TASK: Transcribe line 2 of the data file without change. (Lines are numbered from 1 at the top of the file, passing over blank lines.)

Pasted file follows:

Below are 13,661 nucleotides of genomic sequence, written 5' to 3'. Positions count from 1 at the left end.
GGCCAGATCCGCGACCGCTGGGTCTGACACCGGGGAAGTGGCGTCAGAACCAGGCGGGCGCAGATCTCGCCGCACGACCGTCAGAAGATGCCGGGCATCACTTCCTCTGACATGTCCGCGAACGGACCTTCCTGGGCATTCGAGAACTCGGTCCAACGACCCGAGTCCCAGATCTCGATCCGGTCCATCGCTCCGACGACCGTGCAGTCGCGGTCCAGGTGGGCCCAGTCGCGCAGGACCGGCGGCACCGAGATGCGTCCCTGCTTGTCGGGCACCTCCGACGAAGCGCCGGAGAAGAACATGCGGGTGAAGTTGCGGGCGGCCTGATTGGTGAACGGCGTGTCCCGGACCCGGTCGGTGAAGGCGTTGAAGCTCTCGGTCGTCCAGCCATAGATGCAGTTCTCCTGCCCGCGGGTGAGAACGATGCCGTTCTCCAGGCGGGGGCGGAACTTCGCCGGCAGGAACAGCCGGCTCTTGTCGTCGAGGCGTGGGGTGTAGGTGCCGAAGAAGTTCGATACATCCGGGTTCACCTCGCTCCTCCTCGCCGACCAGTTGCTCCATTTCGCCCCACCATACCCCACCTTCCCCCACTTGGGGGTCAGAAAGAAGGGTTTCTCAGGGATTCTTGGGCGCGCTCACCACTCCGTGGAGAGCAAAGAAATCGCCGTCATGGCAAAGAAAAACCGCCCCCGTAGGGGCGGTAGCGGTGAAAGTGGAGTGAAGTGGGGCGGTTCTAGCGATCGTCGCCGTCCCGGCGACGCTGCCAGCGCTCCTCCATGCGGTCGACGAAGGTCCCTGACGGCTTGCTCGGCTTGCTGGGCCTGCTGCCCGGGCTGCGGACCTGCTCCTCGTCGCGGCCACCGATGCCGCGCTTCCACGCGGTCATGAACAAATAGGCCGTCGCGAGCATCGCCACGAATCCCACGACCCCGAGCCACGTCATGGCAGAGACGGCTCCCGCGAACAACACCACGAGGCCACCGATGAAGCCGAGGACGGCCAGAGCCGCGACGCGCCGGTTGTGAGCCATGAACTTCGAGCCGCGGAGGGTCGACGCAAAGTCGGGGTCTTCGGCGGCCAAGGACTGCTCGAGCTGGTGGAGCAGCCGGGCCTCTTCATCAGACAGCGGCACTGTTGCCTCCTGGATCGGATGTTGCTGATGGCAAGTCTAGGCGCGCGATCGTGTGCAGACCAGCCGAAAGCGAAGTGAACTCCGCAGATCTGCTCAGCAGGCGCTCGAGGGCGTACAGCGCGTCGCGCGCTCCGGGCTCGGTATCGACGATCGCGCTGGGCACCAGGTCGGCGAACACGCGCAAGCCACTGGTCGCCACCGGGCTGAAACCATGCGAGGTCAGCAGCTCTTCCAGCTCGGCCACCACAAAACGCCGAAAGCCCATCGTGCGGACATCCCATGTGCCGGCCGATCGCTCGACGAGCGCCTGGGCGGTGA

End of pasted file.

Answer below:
GGCCAGATCCGCGACCGCTGGGTCTGACACCGGGGAAGTGGCGTCAGAACCAGGCGGGCGCAGATCTCGCCGCACGACCGTCAGAAGATGCCGGGCATCACTTCCTCTGACATGTCCGCGAACGGACCTTCCTGGGCATTCGAGAACTCGGTCCAACGACCCGAGTCCCAGATCTCGATCCGGTCCATCGCTCCGACGACCGTGCAGTCGCGGTCCAGGTGGGCCCAGTCGCGCAGGACCGGCGGCACCGAGATGCGTCCCTGCTTGTCGGGCACCTCCGACGAAGCGCCGGAGAAGAACATGCGGGTGAAGTTGCGGGCGGCCTGATTGGTGAACGGCGTGTCCCGGACCCGGTCGGTGAAGGCGTTGAAGCTCTCGGTCGTCCAGCCATAGATGCAGTTCTCCTGCCCGCGGGTGAGAACGATGCCGTTCTCCAGGCGGGGGCGGAACTTCGCCGGCAGGAACAGCCGGCTCTTGTCGTCGAGGCGTGGGGTGTAGGTGCCGAAGAAGTTCGATACATCCGGGTTCACCTCGCTCCTCCTCGCCGACCAGTTGCTCCATTTCGCCCCACCATACCCCACCTTCCCCCACTTGGGGGTCAGAAAGAAGGGTTTCTCAGGGATTCTTGGGCGCGCTCACCACTCCGTGGAGAGCAAAGAAATCGCCGTCATGGCAAAGAAAAACCGCCCCCGTAGGGGCGGTAGCGGTGAAAGTGGAGTGAAGTGGGGCGGTTCTAGCGATCGTCGCCGTCCCGGCGACGCTGCCAGCGCTCCTCCATGCGGTCGACGAAGGTCCCTGACGGCTTGCTCGGCTTGCTGGGCCTGCTGCCCGGGCTGCGGACCTGCTCCTCGTCGCGGCCACCGATGCCGCGCTTCCACGCGGTCATGAACAAATAGGCCGTCGCGAGCATCGCCACGAATCCCACGACCCCGAGCCACGTCATGGCAGAGACGGCTCCCGCGAACAACACCACGAGGCCACCGATGAAGCCGAGGACGGCCAGAGCCGCGACGCGCCGGTTGTGAGCCATGAACTTCGAGCCGCGGAGGGTCGACGCAAAGTCGGGGTCTTCGGCGGCCAAGGACTGCTCGAGCTGGTGGAGCAGCCGGGCCTCTTCATCAGACAGCGGCACTGTTGCCTCCTGGATCGGATGTTGCTGATGGCAAGTCTAGGCGCGCGATCGTGTGCAGACCAGCCGAAAGCGAAGTGAACTCCGCAGATCTGCTCAGCAGGCGCTCGAGGGCGTACAGCGCGTCGCGCGCTCCGGGCTCGGTATCGACGATCGCGCTGGGCACCAGGTCGGCGAACACGCGCAAGCCACTGGTCGCCACCGGGCTGAAACCATGCGAGGTCAGCAGCTCTTCCAGCTCGGCCACCACAAAACGCCGAAAGCCCATCGTGCGGACATCCCATGTGCCGGCCGATCGCTCGACGAGCGCCTGGGCGGTGA